Have the pressures of modern society gotten you down? Do you spend 95% of your free time cruising Instagram, with very little benefit to your soul? Does your phone do so much for you that it distracts you from the real work of getting stuff done?
Well, you’ve come to the right place. With a little effort, you can strip that majestic rectangle of pure, unbridled information and entertainment down to a no-nonsense communication device. Here’s how—and feel free to skip the more extreme steps if what you want is a phone that’s kind of smart and kind of dumb.
1. Clean house
A big part of what makes a smartphone smart? Apps! So let’s remove all those handy programs you’ve downloaded over the years. For Apple devices, it’s a pretty manual affair involving pressing each app’s icon until it jiggles and presents you with an X in the corner. Do that over and over until you’ve removed all you can remove (we’ll get to how to disable built-in apps later).
On Android, you can bulk-delete apps. Go into the Google Play Store, tap the menu icon, then “My apps & games” at the top, then the “Installed” tab, then the “Storage” option. From there, you’re presented with a list of apps and a checkbox next to each. Select them all, and tap the “FREE UP” bar at the bottom of the screen.
Now, if you’re not quite ready to commit to nuking every app, you can make ones that survive your purge harder to find. If you’re an iPhone user, stuff the survivors into a single folder on your home screen (see instructions here) so they’re mostly out of sight. On Android, tap and hold each app on your home screen and drag the app to, or choose, “Remove” (depending on your phone) to hide them from everyday view.
2. Disable built-in apps
For those pesky, hard-to-remove apps—your phone’s email, web browser, and the like—we’ll need to use a little elbow grease. The iPhone makes the process fairly simple: head into the Settings menu and then choose General, then Restrictions. Select the “Enable Restrictions” option, set a pass code (don’t forget it!), then turn off everything on the list.
For Android, you’ll need to go into the Settings menu, select the “Apps & notifications” option, then select the carat next to “See all X apps” to get a complete list of stuff you can disable. For apps you’ve downloaded, you’ll see an Uninstall button; for system apps, you’ll see a “Disable” button instead. Use that to turn each one off. There may still be a handful of apps that can’t be disabled—most notably Phone and Messages. That’s OK: we’re going to need those anyway.
3. Make sure you can still communicate
All right, we’re making some progress on the app front. Now to put the two apps we actually need front and center. We’re going to keep phone calls and text messages alive, since they were around on old-timey dumb phones. Situate those two apps on your newly wide-open home screen. If any apps are remaining, hide them away in a folder (if you’re using an iPhone) or remove them from view (on an Android device). Whatever the case, we’re looking to get to as clean a screen as possible.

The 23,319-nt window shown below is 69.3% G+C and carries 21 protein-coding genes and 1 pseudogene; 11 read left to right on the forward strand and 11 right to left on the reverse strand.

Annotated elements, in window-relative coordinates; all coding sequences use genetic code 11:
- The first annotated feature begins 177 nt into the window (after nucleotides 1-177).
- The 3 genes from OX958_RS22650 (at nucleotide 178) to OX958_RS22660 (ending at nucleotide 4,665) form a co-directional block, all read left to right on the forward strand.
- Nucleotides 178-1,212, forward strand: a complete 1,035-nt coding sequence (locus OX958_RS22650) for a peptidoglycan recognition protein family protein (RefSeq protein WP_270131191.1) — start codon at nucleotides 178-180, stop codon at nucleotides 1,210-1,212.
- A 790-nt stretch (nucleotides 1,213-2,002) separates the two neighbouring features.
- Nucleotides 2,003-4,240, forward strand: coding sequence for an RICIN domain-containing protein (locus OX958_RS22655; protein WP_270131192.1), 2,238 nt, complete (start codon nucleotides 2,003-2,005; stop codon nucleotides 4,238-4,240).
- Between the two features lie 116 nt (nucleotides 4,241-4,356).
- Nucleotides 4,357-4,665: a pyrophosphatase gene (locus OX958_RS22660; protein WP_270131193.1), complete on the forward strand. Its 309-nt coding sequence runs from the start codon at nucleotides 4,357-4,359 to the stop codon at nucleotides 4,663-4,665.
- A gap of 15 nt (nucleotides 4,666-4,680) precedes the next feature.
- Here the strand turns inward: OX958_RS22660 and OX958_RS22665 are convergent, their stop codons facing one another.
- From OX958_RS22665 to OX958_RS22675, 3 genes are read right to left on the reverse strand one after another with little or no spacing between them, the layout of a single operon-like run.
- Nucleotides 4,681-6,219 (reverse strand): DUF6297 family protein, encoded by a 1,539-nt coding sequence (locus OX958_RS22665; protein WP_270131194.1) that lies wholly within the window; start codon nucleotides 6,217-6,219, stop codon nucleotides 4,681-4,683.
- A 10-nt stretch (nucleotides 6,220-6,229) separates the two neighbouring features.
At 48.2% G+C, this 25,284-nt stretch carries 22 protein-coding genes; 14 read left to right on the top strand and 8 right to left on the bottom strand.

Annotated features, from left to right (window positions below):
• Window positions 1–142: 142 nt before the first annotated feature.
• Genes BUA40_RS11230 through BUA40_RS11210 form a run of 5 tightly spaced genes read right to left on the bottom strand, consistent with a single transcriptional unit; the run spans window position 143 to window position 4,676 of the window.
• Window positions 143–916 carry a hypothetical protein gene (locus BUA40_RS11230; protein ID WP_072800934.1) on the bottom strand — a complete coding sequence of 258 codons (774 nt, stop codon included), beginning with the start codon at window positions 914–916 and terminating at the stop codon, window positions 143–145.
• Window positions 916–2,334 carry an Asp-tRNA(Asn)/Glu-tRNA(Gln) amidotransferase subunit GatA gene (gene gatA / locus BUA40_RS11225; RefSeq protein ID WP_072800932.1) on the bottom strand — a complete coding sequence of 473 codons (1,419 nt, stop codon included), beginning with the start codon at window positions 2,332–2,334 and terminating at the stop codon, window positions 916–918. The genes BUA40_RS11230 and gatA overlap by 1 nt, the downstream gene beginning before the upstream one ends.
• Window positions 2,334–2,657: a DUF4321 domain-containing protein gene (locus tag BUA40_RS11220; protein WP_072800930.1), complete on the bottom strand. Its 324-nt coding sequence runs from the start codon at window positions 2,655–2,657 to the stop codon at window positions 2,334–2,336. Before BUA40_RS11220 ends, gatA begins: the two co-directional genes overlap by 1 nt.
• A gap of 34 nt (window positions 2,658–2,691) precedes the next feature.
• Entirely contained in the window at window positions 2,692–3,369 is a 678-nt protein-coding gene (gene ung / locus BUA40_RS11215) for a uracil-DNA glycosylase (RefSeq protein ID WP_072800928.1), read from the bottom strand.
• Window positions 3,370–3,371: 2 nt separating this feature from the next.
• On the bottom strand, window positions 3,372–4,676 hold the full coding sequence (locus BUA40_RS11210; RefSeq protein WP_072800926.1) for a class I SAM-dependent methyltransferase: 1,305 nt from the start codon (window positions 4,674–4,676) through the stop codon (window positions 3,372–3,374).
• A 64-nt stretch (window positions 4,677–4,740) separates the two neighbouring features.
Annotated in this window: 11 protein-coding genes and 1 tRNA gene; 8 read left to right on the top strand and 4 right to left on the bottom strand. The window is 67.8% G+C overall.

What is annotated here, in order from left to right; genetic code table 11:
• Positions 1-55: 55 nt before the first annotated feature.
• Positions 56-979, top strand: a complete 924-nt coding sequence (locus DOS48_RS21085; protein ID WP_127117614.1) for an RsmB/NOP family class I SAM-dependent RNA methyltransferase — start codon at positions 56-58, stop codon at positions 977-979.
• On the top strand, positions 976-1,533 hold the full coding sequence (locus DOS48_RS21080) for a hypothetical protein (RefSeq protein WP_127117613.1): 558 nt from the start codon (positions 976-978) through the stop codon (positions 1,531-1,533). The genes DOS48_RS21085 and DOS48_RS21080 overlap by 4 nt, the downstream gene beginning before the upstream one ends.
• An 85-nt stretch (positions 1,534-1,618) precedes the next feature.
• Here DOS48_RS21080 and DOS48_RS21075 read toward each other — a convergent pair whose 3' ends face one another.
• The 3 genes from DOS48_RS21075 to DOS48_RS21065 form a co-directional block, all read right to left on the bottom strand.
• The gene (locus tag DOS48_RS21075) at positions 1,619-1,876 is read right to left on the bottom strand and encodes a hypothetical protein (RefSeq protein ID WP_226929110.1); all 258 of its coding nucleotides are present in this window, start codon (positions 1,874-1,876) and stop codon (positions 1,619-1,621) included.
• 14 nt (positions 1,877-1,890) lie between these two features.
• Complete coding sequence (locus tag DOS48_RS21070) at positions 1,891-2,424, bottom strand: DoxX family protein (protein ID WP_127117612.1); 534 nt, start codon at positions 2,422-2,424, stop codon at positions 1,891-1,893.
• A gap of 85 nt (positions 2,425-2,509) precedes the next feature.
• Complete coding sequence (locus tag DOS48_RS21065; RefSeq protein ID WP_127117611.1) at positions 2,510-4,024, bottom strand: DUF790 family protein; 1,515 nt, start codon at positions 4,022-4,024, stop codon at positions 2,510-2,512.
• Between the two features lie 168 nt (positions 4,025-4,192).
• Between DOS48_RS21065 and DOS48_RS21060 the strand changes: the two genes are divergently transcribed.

4. Bye-bye, mobile data!
And now for the big one: we’re going to cut off that fancy wireless data pipe and rely solely on run-of-the-mill cellular technology that’s been around for decades. If you’re using an iPhone, you should also de-register iMessage, since you’ll now be sending and receiving plain-vanilla text messages rather than ones laden with needless fripperies such as Memoji. In the Settings menu, select Messages and turn off the iMessage toggle if it was previously turned on. Then, back in the Settings menu again, select Cellular, and then un-toggle the “Cellular Data” option.
Similarly for Android, go into your Settings menu, then choose the “Network & internet” option, then select “Mobile network” and un-toggle the “Mobile data” option.
You now have voice services on your phone—including text messaging—but no mobile data. Just one more step, and we’re home free.
5. So long, Wi-Fi!
One final data source to turn off, and we’ll be good to go. If you’re using an iPhone, head into the Settings menu, select Wi-Fi and, you guessed it, turn that green toggle to gray. On Android—well, we were just in the right place during the previous step: Settings > “Network & internet” and tap the Wi-Fi slider to shut it down.
And with that: congratulations. You now have a once-expensive pocket computer that has been restricted largely to phone calls and text messages. Enjoy the peace and quiet.
If you don’t want to invest the effort in making your $700 smartphone dumb, buying an actual dumb phone—yes, they still exist—is a cheap and easy way to get there much faster. Here’s a list of current models on Amazon. Before purchasing one, check with your current carrier to make sure it’s compatible.